The performance I will carry you over hard times continues the research into reduction that formed Falk Hübner’s PhD research, finished in november 2013. More specifically, Hard times continues the line of works such as Thespian Play and almost equal, works that take away external elements of musical profession (such as the instrument) and investigate the choreographic potential of musical movements, resulting in so-called “musical choreographies”.
In the first rehearsal phase Maarten and Falk started to collect various materials around the idea of miming the marimba and other percussion instruments. This resulted in a few studies on marimba, playing with the mime idea, including small interventions such as leaving out notes from the soundtrack. The final study was a choreography, in which Maarten changed between marimba, bass drum, congas and tam tam. This study was developed within a rehearsal time of about 30 minutes. Its main purpose was to have a first look at the opportunities of moving in space while changing instruments.
As a first result of the process, the studies up to this point were presented by Falk and Maarten in the performance lecture Reduction as a means to enhance visual and choreographic potential in musical performance, at the 5th global conference of Inter-disciplinary.net, “Visual Aspects of Performance Practice”.
Video of the first phase’s results:
As a result of the discussion and feedback from Prague, the framework and setting of the performance went into the next design phase, which focussed mainly on the idea of movement in space. Rather than having the musician stand more or less still on one spot, as previous works such as Thespian Play or almost equal / meistens gleich did, Hard times emphasizes much more the performer’s movement between different spots – and thus absent instruments – on stage.
At the end of this research and experiments into movement in space developed the idea of the musician’s total exhaustion, due to the amount of movement that is necessary to reach the instruments at the right moment, to hit the “virtual percussion instruments” when the soundtrack would play the corresponding sound.
In december 2014 Falk and Maarten shared this state of the process at a lecture performance at the conservatory of Utrecht, and discussed the findings to that date with the audience (music students, conservatory teachers and research colleagues from the Research Centre Performative Processes).
A main outcome of this discussion was that it was very exciting and fascinating for the audience to see when Maarten does not reach the desired instrument. This brought in elements of play, and the intense experience of the performance concept as such: As long as Maarten performs the movements in perfect sync with the soundtrack, the audience can almost forget that he does not actually produce these sounds by himself. As soon as he does not “reach” the spot of the absent instrument in time, the concept or “rule set” of the performance itself becomes accentuated, which was received very positively by the audience, and worth looking into in the further process.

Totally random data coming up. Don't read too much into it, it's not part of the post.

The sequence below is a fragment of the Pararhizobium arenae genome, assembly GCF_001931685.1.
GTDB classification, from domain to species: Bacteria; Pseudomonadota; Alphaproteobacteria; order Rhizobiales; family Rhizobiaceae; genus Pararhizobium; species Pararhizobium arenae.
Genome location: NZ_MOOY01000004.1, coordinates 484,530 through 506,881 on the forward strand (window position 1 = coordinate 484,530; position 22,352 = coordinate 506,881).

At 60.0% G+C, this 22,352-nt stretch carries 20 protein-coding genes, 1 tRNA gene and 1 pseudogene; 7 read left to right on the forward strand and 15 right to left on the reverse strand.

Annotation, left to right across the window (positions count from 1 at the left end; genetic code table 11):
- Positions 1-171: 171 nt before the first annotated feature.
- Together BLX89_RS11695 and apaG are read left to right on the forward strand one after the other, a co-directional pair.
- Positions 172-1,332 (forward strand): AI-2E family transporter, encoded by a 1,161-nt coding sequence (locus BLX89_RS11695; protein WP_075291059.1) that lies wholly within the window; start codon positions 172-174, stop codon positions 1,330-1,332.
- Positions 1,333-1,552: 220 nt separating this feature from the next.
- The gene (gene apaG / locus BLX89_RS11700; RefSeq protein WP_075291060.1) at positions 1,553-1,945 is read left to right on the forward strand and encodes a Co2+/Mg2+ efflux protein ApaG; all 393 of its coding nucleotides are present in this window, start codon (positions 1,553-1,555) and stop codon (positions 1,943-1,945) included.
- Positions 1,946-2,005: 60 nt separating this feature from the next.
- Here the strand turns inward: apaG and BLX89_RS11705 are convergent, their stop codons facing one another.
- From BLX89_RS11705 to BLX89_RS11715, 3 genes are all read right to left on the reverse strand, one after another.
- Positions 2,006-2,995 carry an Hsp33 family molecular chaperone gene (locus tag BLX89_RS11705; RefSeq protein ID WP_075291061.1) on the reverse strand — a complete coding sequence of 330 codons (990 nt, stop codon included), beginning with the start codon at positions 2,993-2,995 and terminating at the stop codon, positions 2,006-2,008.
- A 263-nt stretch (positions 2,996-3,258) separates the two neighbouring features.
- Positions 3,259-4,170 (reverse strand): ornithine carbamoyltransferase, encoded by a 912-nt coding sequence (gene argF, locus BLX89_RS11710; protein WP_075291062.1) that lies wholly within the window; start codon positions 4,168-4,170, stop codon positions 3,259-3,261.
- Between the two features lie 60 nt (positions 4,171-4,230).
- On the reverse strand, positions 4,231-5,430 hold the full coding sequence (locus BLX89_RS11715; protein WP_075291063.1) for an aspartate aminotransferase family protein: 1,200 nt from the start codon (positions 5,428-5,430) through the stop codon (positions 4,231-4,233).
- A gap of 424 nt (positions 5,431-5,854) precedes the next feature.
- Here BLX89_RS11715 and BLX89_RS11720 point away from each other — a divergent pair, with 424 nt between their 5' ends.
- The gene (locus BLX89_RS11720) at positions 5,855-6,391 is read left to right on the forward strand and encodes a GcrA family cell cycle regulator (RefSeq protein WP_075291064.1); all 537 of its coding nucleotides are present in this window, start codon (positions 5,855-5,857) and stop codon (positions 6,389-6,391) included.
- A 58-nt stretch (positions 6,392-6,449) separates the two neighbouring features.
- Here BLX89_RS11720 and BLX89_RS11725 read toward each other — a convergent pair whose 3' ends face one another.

Working further from this experience, the creation process went into its third phase, which is the phase the two collaborators are currently in. In the rehearsal session after the last lecture performance, several minor elements and ideas have been tried out, such as the visual and aural use of chalk.
In the meantime, the setting and framework of the work has become clear, the main elements are collected. After the rehearsal several agreements have been made, such as the total collection of materials and the global structure of the performance.
Departing from these agreements, Falk has recently started the actual composition phase, predominantly starting to determine and develop the musical (pitch) material. The final goal of this composition-phase is to come up with a first rough and flexible version of a score of the piece as a whole, with which the process can be continued in the rehearsals, and which is flexible enough to be experimented with in the rehearsals
It is important to note that all previously composed music is possible to be included in the final work in one or another way, but its main purpose always has been to provide material that can be tried out in terms of the whole performative setting, such as music written for being a “test” for the musical choreography. The first video above is a good example for this, as this is not yet the “real” material for such a section, but it served the purpose that Falk can test the idea of movement in space.